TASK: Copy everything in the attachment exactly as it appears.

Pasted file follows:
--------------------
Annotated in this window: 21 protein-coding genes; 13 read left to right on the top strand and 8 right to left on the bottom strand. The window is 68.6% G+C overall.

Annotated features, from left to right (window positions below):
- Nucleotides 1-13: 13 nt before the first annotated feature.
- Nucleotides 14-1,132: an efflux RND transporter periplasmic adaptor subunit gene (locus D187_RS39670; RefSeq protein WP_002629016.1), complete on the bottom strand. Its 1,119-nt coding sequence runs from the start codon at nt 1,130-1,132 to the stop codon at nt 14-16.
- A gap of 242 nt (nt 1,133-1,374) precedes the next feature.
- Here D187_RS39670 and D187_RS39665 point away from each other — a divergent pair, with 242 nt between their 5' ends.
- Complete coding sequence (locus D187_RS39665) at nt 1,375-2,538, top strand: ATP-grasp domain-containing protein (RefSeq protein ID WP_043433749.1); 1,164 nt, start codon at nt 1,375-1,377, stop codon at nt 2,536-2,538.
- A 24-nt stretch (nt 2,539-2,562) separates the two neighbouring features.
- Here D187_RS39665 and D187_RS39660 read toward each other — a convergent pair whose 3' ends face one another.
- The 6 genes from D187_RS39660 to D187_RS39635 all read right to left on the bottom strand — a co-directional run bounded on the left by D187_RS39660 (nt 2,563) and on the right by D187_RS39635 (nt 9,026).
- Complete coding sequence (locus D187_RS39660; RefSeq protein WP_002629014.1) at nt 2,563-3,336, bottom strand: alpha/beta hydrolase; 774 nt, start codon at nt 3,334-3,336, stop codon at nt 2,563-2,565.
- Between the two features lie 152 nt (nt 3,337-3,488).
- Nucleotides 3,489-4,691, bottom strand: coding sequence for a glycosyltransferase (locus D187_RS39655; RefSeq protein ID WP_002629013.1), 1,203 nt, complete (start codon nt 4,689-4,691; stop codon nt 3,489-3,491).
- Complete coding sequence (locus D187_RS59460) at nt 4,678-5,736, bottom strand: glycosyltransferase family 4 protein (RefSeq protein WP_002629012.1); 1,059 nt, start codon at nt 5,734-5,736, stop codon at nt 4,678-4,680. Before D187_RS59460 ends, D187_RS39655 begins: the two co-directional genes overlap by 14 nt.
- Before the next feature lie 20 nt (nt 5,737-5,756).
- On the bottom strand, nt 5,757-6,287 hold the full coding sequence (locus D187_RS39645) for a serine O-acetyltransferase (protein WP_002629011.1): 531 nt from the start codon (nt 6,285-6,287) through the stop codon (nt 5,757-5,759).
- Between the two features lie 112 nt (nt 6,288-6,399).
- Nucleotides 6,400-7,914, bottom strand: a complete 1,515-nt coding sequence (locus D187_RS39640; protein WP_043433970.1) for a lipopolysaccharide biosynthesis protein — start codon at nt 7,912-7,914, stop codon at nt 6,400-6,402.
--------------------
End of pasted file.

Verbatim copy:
Annotated in this window: 21 protein-coding genes; 13 read left to right on the top strand and 8 right to left on the bottom strand. The window is 68.6% G+C overall.

Annotated features, from left to right (window positions below):
- Nucleotides 1-13: 13 nt before the first annotated feature.
- Nucleotides 14-1,132: an efflux RND transporter periplasmic adaptor subunit gene (locus D187_RS39670; RefSeq protein WP_002629016.1), complete on the bottom strand. Its 1,119-nt coding sequence runs from the start codon at nt 1,130-1,132 to the stop codon at nt 14-16.
- A gap of 242 nt (nt 1,133-1,374) precedes the next feature.
- Here D187_RS39670 and D187_RS39665 point away from each other — a divergent pair, with 242 nt between their 5' ends.
- Complete coding sequence (locus D187_RS39665) at nt 1,375-2,538, top strand: ATP-grasp domain-containing protein (RefSeq protein ID WP_043433749.1); 1,164 nt, start codon at nt 1,375-1,377, stop codon at nt 2,536-2,538.
- A 24-nt stretch (nt 2,539-2,562) separates the two neighbouring features.
- Here D187_RS39665 and D187_RS39660 read toward each other — a convergent pair whose 3' ends face one another.
- The 6 genes from D187_RS39660 to D187_RS39635 all read right to left on the bottom strand — a co-directional run bounded on the left by D187_RS39660 (nt 2,563) and on the right by D187_RS39635 (nt 9,026).
- Complete coding sequence (locus D187_RS39660; RefSeq protein WP_002629014.1) at nt 2,563-3,336, bottom strand: alpha/beta hydrolase; 774 nt, start codon at nt 3,334-3,336, stop codon at nt 2,563-2,565.
- Between the two features lie 152 nt (nt 3,337-3,488).
- Nucleotides 3,489-4,691, bottom strand: coding sequence for a glycosyltransferase (locus D187_RS39655; RefSeq protein ID WP_002629013.1), 1,203 nt, complete (start codon nt 4,689-4,691; stop codon nt 3,489-3,491).
- Complete coding sequence (locus D187_RS59460) at nt 4,678-5,736, bottom strand: glycosyltransferase family 4 protein (RefSeq protein WP_002629012.1); 1,059 nt, start codon at nt 5,734-5,736, stop codon at nt 4,678-4,680. Before D187_RS59460 ends, D187_RS39655 begins: the two co-directional genes overlap by 14 nt.
- Before the next feature lie 20 nt (nt 5,737-5,756).
- On the bottom strand, nt 5,757-6,287 hold the full coding sequence (locus D187_RS39645) for a serine O-acetyltransferase (protein WP_002629011.1): 531 nt from the start codon (nt 6,285-6,287) through the stop codon (nt 5,757-5,759).
- Between the two features lie 112 nt (nt 6,288-6,399).
- Nucleotides 6,400-7,914, bottom strand: a complete 1,515-nt coding sequence (locus D187_RS39640; protein WP_043433970.1) for a lipopolysaccharide biosynthesis protein — start codon at nt 7,912-7,914, stop codon at nt 6,400-6,402.